Incoming Australian Greens Senator Senator Lidia Thorpe lifts one fist and carries a message stick, during a swearing-in ceremony at Parliament House, Canberra.
Pre-Invasion, message sticks were sent between distant communities to maintain diplomatic relations. They demanded acknowledgement and mutual respect.
Children at Lajamanu, NT, telling sand stories in Light Warlpiri .
Strong language and culture is listed among the fresh Closing the Gap targets. But, as the latest research on speakers and learners shows, language is fundamental to well-being across the board.
A white sucker underwater in the St. Lawrence River.
Children in an Oji-Cree northern First Nation are learning traditional teachings about 'Namebin' (suckers) and working on literacy skills at the same time through a community literacy project.
Illustration by Wiehan de Jager from the story by ‘I Like to Read,’ by Letta Machoga, originally from the African Storybook project. This story is now available on Storybooks Canada in 28 languages.
A free, open-access repository of multilingual children's stories is one response to the United Nations' urgent call to promote equitable education on the International Day of Education, January 24.
Children quickly took to the robot and developed a relationship with it.
Maitland Lutheran School, of 240 students in rural South Australia, found a way to teach children programming code and an old Aboriginal language. The answer was Pink, the robot.
Learning in their mother tongue facilitates children’s ability to learn another language.
Cecil Bo Dzwowa/Shutterstock/Editorial use only
The International Year of Indigenous Languages serves as a good impetus to start implementing policies that prioritises Africa's own languages.
More and more Māori words are commonly used by speakers of New Zealand English. The word aroha means love or compassion.
Usually, a minor language will adopt words from a dominant language, but NZ English bucks this trend. It has been borrowing a growing number of Māori words, not always to add meaning but to mark identity.
A new 50 cent coin marks the International Year of Indigenous Languages.
Royal Australian Mint
A new 50 cent coin recognises the diversity of Australian Indigenous languages.
Something to say.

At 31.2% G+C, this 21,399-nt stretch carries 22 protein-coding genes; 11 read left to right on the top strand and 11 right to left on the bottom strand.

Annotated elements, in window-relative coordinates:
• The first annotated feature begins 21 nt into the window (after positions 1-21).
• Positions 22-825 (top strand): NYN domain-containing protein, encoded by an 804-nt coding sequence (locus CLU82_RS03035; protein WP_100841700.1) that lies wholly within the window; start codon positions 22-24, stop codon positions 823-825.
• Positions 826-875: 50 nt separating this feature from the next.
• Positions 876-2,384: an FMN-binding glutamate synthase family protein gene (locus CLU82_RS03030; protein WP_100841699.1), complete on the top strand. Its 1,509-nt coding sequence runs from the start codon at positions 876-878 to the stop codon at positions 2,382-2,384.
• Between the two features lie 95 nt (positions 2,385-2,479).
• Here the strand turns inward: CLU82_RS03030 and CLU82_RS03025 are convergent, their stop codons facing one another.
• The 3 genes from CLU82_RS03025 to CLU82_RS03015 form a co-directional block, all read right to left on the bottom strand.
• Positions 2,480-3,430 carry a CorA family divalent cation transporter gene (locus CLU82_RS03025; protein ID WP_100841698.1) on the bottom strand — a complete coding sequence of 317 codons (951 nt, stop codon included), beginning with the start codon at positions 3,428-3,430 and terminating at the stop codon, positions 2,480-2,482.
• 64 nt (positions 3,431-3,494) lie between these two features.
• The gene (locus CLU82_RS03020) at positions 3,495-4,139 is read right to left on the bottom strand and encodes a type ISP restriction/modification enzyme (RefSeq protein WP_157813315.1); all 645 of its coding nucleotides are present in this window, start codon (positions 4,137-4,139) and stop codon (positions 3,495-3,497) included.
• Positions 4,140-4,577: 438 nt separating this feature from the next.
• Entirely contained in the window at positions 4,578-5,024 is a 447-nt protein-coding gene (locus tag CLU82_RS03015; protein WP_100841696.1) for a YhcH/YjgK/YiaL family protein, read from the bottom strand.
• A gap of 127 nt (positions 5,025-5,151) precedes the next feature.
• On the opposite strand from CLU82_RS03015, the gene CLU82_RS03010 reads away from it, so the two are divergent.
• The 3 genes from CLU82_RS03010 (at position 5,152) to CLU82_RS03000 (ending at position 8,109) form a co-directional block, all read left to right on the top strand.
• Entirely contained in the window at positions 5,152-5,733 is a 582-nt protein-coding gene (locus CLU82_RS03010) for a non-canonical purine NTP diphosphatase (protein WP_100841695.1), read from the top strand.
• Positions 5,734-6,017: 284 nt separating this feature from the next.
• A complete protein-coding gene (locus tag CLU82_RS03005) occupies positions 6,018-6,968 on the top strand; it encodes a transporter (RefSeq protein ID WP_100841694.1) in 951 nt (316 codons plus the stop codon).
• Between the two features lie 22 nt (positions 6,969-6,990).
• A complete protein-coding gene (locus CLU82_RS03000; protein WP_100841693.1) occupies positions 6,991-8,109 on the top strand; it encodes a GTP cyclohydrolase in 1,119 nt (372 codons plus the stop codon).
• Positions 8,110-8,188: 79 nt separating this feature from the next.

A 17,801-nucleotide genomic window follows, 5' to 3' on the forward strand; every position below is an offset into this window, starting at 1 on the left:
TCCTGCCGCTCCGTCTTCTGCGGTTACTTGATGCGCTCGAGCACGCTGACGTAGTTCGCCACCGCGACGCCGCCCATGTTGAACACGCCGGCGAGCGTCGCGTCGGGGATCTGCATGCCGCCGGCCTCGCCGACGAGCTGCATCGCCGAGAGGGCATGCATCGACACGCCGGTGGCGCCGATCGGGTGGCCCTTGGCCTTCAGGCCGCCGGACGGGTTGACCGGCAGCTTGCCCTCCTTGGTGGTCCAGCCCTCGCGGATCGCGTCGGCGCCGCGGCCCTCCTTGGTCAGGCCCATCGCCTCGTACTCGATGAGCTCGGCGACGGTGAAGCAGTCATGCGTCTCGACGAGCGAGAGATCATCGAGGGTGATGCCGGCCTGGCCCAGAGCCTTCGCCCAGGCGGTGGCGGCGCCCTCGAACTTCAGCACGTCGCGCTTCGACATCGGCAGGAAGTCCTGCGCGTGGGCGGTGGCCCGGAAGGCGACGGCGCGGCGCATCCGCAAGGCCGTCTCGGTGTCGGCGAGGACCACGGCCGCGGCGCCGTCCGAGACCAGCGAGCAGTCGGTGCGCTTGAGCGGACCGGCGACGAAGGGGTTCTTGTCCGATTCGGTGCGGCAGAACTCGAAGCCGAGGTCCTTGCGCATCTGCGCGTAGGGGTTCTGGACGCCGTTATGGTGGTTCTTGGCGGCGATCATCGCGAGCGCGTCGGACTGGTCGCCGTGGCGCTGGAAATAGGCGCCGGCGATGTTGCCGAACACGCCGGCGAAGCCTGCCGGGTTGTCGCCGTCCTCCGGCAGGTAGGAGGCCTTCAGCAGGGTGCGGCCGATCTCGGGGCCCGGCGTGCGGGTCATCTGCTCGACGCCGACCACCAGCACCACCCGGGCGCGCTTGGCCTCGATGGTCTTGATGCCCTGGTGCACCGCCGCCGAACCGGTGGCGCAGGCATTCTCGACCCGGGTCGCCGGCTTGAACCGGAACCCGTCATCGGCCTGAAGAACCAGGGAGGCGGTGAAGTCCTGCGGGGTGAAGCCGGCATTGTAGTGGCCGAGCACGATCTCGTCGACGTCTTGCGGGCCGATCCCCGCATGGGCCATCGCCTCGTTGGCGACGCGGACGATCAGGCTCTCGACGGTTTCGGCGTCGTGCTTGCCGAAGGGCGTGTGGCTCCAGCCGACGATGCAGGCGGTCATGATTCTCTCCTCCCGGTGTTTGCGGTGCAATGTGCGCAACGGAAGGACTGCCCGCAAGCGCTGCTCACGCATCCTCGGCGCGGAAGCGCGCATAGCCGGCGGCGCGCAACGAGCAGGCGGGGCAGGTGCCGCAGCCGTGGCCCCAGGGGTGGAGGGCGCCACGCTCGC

Diversity of world's sign languages tells us much about how we communicate.
November 2016 (left to right) Seraine Namundja, Donna Nadjamerrek, Julie Narndal and Cheryl Nadjalaburnburn preparing a new course in Bininj Kunwok, an Indigenous language in the Northern Territory.
Provided by Cathy Bow
In 60 years' time, only 13 of Australia's Indigenous languages will be left, unless something is done to encourage children to keep speaking their language.
Angurugu mission school children in the 1940s on Groote Eylandt, NT. Missions helped both erode and preserve Indigenous languages.
Groote Eylandt Linguistics
Australia was one of the most linguistically diverse places in the world but today, few people speak an Australian language.
Could music one day be something we experience through augmented reality, responding to the way we move through the world? Sound supplemented with colours and shapes?
Mavis Wong/The Conversation NY-BD-CC
Today, we're hearing about a researcher who records birdsong, how tech changes music and why song might help address Indigenous language loss.
The spread of Pama-Nyungan was likely influenced by climate.
The origin of around 300 of Australia's Aboriginal languages lies in Queensland, about 6,000 years ago.
Introducing rural and indigenous communities to science, through experiments and communication, is vital.
The combination of knowledge and communication, along with a few other fundamental conditions such as liberty and respect , leads to social, cultural and technological development.
A souvenir stand in the Canary Islands displaying boomerangs (on the right).
The production of fake First Nations art is the tip of the iceberg when it comes to cultural appropriation. From 'didge therapy' to the overuse of words like 'deadly' here's a (subjective) guide to what to avoid.
Rosie Tasman Napurrurla, Warlpiri 2002, Ngurlu Jukurrpa (‘Grass Seed; Bush Grain Dreaming’), line etching on Hahnemuhle paper.
Warnayaka Art Centre, Lajamanu, and Aboriginal Art Prints Network, Sydney
The theme of this year's NAIDOC week is "Our Languages Matter". Aboriginal languages under threat across Australia. Read a Warlpiri introduction to Dreamtime and The Dreaming.
Australia’s Indigenous population is growing – rapidly.
The census mostly delivered a good news story on Indigenous Australian outcomes, but it is unclear to what extent this correlates to improved lives for Indigenous families.
Reviving languages is no easy task – it needs teachers, a staged curriculum and resources.
The government's plan to prioritise the revival of Indigenous languages in New South Wales is a welcome first step. Truly achieving it will take several more.
A billabong on SBS website My Grandmother’s Lingo, which takes viewers on an interactive journey through the Marra language.
My Grandmother's Lingo
A beautiful interactive SBS online documentary puts the spotlight on Marra, an Indigenous language spoken fluently by just three people.
Rika Hamaguchi from the Bangarra Dance Theatre performs at the culmination of the barrangal dyara exhibition.
Photo Peter Greig/Kaldor Public Art Projects
Jonathan Jones uses Aboriginal shields to create a skeleton of Sydney's Garden Palace, destroyed by fire in 1882. In song, dance and sculpture, he celebrates what has been lost and rediscovered.